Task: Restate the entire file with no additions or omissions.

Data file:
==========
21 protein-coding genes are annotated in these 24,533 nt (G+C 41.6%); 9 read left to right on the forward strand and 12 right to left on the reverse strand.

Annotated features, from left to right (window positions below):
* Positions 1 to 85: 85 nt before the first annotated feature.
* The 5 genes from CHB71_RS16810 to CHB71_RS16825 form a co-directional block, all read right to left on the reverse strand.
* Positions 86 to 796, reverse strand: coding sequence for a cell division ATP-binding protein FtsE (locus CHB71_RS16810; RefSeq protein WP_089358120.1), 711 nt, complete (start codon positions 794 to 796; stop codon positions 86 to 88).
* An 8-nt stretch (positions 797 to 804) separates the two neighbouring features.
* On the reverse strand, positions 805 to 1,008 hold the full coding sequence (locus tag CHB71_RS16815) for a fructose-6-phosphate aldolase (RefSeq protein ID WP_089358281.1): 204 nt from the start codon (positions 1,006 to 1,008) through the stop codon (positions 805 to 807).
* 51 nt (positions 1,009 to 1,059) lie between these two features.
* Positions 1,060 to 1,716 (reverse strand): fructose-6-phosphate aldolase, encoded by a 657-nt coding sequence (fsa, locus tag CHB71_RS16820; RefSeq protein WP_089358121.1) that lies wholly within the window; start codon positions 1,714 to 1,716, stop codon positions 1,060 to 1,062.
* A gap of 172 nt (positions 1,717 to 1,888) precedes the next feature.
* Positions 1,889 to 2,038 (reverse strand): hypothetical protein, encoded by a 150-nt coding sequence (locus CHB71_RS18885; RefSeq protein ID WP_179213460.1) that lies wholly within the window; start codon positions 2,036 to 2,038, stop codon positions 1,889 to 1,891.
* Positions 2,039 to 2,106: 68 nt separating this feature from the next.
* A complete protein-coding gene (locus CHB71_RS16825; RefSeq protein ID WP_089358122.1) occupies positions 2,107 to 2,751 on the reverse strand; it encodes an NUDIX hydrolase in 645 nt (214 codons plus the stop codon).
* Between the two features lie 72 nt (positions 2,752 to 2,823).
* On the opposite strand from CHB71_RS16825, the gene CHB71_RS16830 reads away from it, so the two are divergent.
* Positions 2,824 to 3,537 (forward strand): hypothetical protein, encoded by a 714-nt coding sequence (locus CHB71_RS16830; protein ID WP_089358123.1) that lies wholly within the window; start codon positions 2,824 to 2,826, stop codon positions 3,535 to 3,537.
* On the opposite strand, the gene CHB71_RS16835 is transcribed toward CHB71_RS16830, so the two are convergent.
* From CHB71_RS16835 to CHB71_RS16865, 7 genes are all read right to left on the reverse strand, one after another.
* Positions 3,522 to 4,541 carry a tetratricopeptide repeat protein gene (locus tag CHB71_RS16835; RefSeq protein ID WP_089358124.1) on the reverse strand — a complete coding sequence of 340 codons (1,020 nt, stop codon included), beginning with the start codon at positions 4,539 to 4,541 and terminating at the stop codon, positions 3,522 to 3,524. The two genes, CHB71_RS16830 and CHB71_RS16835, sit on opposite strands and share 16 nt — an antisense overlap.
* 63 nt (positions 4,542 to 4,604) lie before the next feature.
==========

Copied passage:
21 protein-coding genes are annotated in these 24,533 nt (G+C 41.6%); 9 read left to right on the forward strand and 12 right to left on the reverse strand.

Annotated features, from left to right (window positions below):
* Positions 1 to 85: 85 nt before the first annotated feature.
* The 5 genes from CHB71_RS16810 to CHB71_RS16825 form a co-directional block, all read right to left on the reverse strand.
* Positions 86 to 796, reverse strand: coding sequence for a cell division ATP-binding protein FtsE (locus CHB71_RS16810; RefSeq protein WP_089358120.1), 711 nt, complete (start codon positions 794 to 796; stop codon positions 86 to 88).
* An 8-nt stretch (positions 797 to 804) separates the two neighbouring features.
* On the reverse strand, positions 805 to 1,008 hold the full coding sequence (locus tag CHB71_RS16815) for a fructose-6-phosphate aldolase (RefSeq protein ID WP_089358281.1): 204 nt from the start codon (positions 1,006 to 1,008) through the stop codon (positions 805 to 807).
* 51 nt (positions 1,009 to 1,059) lie between these two features.
* Positions 1,060 to 1,716 (reverse strand): fructose-6-phosphate aldolase, encoded by a 657-nt coding sequence (fsa, locus tag CHB71_RS16820; RefSeq protein WP_089358121.1) that lies wholly within the window; start codon positions 1,714 to 1,716, stop codon positions 1,060 to 1,062.
* A gap of 172 nt (positions 1,717 to 1,888) precedes the next feature.
* Positions 1,889 to 2,038 (reverse strand): hypothetical protein, encoded by a 150-nt coding sequence (locus CHB71_RS18885; RefSeq protein ID WP_179213460.1) that lies wholly within the window; start codon positions 2,036 to 2,038, stop codon positions 1,889 to 1,891.
* Positions 2,039 to 2,106: 68 nt separating this feature from the next.
* A complete protein-coding gene (locus CHB71_RS16825; RefSeq protein ID WP_089358122.1) occupies positions 2,107 to 2,751 on the reverse strand; it encodes an NUDIX hydrolase in 645 nt (214 codons plus the stop codon).
* Between the two features lie 72 nt (positions 2,752 to 2,823).
* On the opposite strand from CHB71_RS16825, the gene CHB71_RS16830 reads away from it, so the two are divergent.
* Positions 2,824 to 3,537 (forward strand): hypothetical protein, encoded by a 714-nt coding sequence (locus CHB71_RS16830; protein ID WP_089358123.1) that lies wholly within the window; start codon positions 2,824 to 2,826, stop codon positions 3,535 to 3,537.
* On the opposite strand, the gene CHB71_RS16835 is transcribed toward CHB71_RS16830, so the two are convergent.
* From CHB71_RS16835 to CHB71_RS16865, 7 genes are all read right to left on the reverse strand, one after another.
* Positions 3,522 to 4,541 carry a tetratricopeptide repeat protein gene (locus tag CHB71_RS16835; RefSeq protein ID WP_089358124.1) on the reverse strand — a complete coding sequence of 340 codons (1,020 nt, stop codon included), beginning with the start codon at positions 4,539 to 4,541 and terminating at the stop codon, positions 3,522 to 3,524. The two genes, CHB71_RS16830 and CHB71_RS16835, sit on opposite strands and share 16 nt — an antisense overlap.
* 63 nt (positions 4,542 to 4,604) lie before the next feature.